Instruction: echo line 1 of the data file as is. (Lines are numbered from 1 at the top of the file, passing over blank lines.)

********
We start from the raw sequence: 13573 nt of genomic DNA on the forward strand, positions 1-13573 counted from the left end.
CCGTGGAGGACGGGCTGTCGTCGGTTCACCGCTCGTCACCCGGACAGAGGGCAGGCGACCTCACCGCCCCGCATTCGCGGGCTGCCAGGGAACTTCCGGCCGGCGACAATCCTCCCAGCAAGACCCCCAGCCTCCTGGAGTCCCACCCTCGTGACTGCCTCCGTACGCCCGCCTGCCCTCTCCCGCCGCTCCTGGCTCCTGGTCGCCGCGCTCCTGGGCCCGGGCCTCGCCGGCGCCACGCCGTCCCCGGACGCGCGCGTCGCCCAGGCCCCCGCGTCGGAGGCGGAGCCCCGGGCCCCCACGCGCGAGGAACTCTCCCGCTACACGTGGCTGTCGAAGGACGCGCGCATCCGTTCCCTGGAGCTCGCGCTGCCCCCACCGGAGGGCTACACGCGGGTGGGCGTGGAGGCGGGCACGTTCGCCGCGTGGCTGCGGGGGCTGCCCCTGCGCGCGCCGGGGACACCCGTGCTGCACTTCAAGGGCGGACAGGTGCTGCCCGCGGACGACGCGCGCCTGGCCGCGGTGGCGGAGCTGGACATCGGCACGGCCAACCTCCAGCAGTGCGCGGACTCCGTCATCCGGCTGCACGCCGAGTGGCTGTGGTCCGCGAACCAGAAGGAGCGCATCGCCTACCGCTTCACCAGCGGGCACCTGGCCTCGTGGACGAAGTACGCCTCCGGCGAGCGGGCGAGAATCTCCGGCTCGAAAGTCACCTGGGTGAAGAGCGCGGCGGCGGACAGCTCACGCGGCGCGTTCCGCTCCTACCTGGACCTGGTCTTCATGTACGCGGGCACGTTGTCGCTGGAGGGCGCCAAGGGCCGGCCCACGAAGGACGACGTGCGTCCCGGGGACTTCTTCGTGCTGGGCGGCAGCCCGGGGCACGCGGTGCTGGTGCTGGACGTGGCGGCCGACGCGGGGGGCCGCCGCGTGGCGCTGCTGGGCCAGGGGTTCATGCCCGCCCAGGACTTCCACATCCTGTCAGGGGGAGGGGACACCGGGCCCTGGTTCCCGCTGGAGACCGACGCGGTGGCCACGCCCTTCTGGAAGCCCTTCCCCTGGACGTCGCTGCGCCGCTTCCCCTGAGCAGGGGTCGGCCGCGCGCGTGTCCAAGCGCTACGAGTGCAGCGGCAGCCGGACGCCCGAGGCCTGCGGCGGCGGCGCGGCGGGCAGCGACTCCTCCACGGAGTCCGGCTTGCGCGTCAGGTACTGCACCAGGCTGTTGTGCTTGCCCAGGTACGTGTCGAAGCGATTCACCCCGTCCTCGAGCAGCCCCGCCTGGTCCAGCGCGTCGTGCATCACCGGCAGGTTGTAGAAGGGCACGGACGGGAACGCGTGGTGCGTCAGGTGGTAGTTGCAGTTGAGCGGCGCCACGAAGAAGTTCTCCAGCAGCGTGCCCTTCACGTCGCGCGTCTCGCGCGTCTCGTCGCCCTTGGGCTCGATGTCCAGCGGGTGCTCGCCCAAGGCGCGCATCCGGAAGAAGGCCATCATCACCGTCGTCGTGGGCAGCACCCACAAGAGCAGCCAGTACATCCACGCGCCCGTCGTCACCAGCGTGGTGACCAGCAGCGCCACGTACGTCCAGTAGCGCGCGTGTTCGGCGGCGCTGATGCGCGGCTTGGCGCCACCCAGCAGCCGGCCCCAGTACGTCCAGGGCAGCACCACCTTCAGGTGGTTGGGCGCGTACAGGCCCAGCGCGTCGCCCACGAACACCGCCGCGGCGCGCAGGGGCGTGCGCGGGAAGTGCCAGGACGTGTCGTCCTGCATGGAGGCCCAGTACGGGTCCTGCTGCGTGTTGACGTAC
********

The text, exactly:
We start from the raw sequence: 13573 nt of genomic DNA on the forward strand, positions 1-13573 counted from the left end.